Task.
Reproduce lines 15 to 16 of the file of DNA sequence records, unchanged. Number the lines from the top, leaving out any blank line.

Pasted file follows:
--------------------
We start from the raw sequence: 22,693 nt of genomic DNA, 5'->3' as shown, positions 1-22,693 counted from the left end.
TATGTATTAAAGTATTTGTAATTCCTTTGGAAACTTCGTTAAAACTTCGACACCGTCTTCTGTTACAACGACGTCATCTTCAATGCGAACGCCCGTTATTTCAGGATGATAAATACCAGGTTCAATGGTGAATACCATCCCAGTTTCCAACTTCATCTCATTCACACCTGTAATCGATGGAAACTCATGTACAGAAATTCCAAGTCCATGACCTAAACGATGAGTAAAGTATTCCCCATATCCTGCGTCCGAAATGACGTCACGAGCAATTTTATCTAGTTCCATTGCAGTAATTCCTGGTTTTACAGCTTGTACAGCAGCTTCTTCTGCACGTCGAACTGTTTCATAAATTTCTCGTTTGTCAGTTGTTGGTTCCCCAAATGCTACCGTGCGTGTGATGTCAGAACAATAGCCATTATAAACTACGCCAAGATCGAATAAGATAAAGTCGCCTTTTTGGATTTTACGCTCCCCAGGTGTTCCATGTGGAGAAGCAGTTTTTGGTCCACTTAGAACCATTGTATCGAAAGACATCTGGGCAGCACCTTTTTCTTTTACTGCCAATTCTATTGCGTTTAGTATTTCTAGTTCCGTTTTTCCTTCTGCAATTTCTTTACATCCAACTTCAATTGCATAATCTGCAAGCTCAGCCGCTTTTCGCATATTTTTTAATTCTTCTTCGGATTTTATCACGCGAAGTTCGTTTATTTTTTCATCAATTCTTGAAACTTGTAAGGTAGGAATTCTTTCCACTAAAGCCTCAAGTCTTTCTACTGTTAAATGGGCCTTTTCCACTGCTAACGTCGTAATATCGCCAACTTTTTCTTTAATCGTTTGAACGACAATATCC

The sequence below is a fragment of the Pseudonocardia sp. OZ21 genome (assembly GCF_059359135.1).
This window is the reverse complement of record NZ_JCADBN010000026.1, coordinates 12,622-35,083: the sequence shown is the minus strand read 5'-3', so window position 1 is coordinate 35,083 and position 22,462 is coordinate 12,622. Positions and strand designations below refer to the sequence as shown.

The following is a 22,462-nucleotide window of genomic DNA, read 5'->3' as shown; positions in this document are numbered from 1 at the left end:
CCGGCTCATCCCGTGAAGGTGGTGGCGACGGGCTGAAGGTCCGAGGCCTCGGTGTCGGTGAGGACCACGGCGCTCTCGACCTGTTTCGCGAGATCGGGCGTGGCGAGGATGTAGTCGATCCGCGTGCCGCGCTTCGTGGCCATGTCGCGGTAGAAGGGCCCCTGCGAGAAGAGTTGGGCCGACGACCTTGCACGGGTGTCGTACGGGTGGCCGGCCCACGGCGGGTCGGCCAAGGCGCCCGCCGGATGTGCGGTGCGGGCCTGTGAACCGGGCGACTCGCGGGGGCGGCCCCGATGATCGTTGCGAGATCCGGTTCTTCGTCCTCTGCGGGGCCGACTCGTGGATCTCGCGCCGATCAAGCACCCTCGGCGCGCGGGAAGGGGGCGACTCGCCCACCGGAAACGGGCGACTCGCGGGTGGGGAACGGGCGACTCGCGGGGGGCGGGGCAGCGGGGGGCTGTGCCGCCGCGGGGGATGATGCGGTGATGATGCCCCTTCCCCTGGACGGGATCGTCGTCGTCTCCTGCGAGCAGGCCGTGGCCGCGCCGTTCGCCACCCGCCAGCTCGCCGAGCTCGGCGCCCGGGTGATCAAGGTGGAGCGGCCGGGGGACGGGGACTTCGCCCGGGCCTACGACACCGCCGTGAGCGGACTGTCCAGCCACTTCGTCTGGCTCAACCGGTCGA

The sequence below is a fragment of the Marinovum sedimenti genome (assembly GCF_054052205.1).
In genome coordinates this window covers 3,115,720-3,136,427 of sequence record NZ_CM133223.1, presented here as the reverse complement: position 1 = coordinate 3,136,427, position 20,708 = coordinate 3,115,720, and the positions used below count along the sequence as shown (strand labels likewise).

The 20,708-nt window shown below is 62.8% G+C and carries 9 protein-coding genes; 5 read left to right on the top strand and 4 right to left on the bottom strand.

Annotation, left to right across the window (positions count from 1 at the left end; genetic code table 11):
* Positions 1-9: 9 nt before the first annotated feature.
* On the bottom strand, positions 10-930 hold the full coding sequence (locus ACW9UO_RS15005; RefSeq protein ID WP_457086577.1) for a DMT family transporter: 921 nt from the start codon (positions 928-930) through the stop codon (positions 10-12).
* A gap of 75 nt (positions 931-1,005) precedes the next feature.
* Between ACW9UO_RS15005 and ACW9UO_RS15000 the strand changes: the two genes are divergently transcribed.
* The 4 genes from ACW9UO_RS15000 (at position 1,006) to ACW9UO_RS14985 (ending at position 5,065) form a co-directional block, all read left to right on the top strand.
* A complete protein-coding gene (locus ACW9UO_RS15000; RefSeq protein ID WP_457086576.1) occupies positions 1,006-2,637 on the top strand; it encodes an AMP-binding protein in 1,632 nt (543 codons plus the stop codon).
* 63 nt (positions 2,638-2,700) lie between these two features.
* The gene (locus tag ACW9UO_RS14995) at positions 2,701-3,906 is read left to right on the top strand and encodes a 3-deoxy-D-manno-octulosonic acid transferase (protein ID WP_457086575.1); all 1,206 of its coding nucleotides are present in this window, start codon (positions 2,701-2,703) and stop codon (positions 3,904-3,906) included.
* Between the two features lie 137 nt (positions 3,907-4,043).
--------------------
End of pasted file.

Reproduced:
* The 4 genes from ACW9UO_RS15000 (at position 1,006) to ACW9UO_RS14985 (ending at position 5,065) form a co-directional block, all read left to right on the top strand.
* A complete protein-coding gene (locus ACW9UO_RS15000; RefSeq protein ID WP_457086576.1) occupies positions 1,006-2,637 on the top strand; it encodes an AMP-binding protein in 1,632 nt (543 codons plus the stop codon).